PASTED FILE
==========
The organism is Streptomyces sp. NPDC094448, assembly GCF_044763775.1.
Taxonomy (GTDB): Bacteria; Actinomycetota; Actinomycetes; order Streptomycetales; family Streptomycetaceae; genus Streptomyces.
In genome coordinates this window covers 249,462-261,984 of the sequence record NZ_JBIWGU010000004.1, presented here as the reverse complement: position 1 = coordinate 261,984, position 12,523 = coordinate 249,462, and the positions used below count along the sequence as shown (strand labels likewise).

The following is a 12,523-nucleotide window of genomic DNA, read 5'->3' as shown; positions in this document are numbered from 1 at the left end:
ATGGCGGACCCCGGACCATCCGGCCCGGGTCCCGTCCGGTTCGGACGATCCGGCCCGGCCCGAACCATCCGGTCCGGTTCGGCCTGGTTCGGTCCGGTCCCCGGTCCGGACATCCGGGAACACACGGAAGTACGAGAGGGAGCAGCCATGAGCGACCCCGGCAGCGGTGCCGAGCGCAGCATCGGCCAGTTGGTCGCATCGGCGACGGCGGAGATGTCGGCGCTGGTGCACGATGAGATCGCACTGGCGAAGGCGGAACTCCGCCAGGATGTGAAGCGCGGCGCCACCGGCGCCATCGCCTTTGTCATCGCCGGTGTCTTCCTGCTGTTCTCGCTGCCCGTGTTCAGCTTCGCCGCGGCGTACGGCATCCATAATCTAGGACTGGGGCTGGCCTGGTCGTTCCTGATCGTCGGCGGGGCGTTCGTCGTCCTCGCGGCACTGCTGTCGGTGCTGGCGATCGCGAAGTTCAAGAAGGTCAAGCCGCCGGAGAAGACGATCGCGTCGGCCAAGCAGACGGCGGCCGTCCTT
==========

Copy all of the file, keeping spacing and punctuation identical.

The organism is Streptomyces sp. NPDC094448, assembly GCF_044763775.1.
Taxonomy (GTDB): Bacteria; Actinomycetota; Actinomycetes; order Streptomycetales; family Streptomycetaceae; genus Streptomyces.
In genome coordinates this window covers 249,462-261,984 of the sequence record NZ_JBIWGU010000004.1, presented here as the reverse complement: position 1 = coordinate 261,984, position 12,523 = coordinate 249,462, and the positions used below count along the sequence as shown (strand labels likewise).

The following is a 12,523-nucleotide window of genomic DNA, read 5'->3' as shown; positions in this document are numbered from 1 at the left end:
ATGGCGGACCCCGGACCATCCGGCCCGGGTCCCGTCCGGTTCGGACGATCCGGCCCGGCCCGAACCATCCGGTCCGGTTCGGCCTGGTTCGGTCCGGTCCCCGGTCCGGACATCCGGGAACACACGGAAGTACGAGAGGGAGCAGCCATGAGCGACCCCGGCAGCGGTGCCGAGCGCAGCATCGGCCAGTTGGTCGCATCGGCGACGGCGGAGATGTCGGCGCTGGTGCACGATGAGATCGCACTGGCGAAGGCGGAACTCCGCCAGGATGTGAAGCGCGGCGCCACCGGCGCCATCGCCTTTGTCATCGCCGGTGTCTTCCTGCTGTTCTCGCTGCCCGTGTTCAGCTTCGCCGCGGCGTACGGCATCCATAATCTAGGACTGGGGCTGGCCTGGTCGTTCCTGATCGTCGGCGGGGCGTTCGTCGTCCTCGCGGCACTGCTGTCGGTGCTGGCGATCGCGAAGTTCAAGAAGGTCAAGCCGCCGGAGAAGACGATCGCGTCGGCCAAGCAGACGGCGGCCGTCCTT